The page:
Both professionals and students attending local high schools and universities have opportunities to compete, with a deadline for preliminary proposals in March 2020. Once a panel of jurors selects a design, the fresh model will be phased in over time, as old streetlights needs to be swapped out or as public works projects overhaul boulevards. The city’s most historic styles will be maintained.

Where the new poles will go “will probably depend on whether the location is one block or one pole at a time,” said Norma Isahakian,  the executive director of the L.A.’s Bureau of Street Lighting. “Concrete poles in residential areas will remain, but on major streets they’re dated. It’s time we get a unique and modernistic pole.”

To write the competition brief, Hawthorne dug into the city’s extensive streetlight design catalogue—which featured illustrious names like Wilshire Double, Hollywood Special, and Benedict Canyon Pendant—and dove into their colorful past, which turns out to be a lens for the broader cultural history of the city itself.

Gas lamps had been around since the 1860s, and electrification arrived in L.A. in 1882, months after the young Los Angeles Times ran a front-page article touting the arrival of a 200-foot-tall light tower in rival San Jose. “Electric Light,” the headline declared. “Los Angeles Wants and Must Have One.”

Towering electric masts like this one lit downtown L.A. in the late 19th century. (Historic photo courtesy of India Mandelkern)

L.A. did indeed erect several of these gigantic early masts, but by the early 1900s they gave way to the smaller incandescent lamps with a more familiar shape. Dozens of elegant designs bloomed across the growing city, often ordered and paid for by neighborhood residents.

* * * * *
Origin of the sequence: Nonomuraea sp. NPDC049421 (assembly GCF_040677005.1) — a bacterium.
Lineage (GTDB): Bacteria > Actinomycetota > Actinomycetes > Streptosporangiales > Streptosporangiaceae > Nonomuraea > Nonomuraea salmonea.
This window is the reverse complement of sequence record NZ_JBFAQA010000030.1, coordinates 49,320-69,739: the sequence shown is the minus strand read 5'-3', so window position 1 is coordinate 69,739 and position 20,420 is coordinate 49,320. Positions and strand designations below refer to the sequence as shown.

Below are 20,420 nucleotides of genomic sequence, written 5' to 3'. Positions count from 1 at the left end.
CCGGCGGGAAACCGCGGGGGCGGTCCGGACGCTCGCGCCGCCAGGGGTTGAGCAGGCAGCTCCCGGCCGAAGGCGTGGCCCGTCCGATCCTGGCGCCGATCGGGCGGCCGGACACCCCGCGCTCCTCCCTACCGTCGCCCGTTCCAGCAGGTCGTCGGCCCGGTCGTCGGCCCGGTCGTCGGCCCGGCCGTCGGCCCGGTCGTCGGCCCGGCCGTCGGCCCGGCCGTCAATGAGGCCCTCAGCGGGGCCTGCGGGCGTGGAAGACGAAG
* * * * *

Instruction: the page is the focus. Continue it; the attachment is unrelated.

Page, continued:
In a dusty cow town that hadn’t yet made its mark, the beauty of these public objects mattered, and the world did take notice: In 1909, Charles Mulford Robinson, the journalist-turned-pioneering “City Beautiful” urban theorist, praised L.A.’s street lighting in a report for city leaders: “The lights are so fine, the effects on the city so beautiful and so rare in this country, that they deserve all the protection and development you can give them.”

Streetlights also became a chance for L.A. boosters to brand the city as equally modern as New York, Chicago, and other heavyweights lighting up in the east, according to India Mandelkern, a historian writing a book about the history of L.A.’s street lighting with whom the city consulted on the brief. “They were attempting to show the world that they’re a city of the future, with electric light ennobling and beautifying its streets as a progressive place,” she said. Illumination was linked to a sense of safety, with some newspapers referring to them as “stationary policemen.”

But by the second half of the 20th century, streetlights stopped being civic centerpieces and become spotlights for the city’s new star: the automobile. To accommodate cars, urban lighting had to grow in scale, just like the streets and buildings they fronted. L.A.’s standard model is about 30 feet tall, making them 10 to 20 feet taller than many of the historic ones, which were designed to light the way for pedestrians rather than drivers. The city also doubled down on their use as passive law enforcement, with the Bureau of Street Lighting vastly expanding its reach after the Watts Rebellion.

An abnormally empty Santa Monica freeway shown after the January 1994 earthquake highlights the utilitarian look of L.A.’s standard streetlight. (Lois Bernstein/AP)

Today, with the arrival of police and traffic surveillance cameras, data-gathering sensors, and the coming of 5G internet, streetlights in nearly every globalized city have also become infrastructure for “smart city” projects—sometimes controversially, as Hong Kong protesters have recently highlighted to great effect.

All of this history bears on L.A.’s competition. For one, designers are encouraged to draw inspiration from the high aesthetic standards to which L.A.’s lamps once aspired, Hawthorne said: “We want to think about bringing back the design ambition that marked those early decades back to contemporary production.”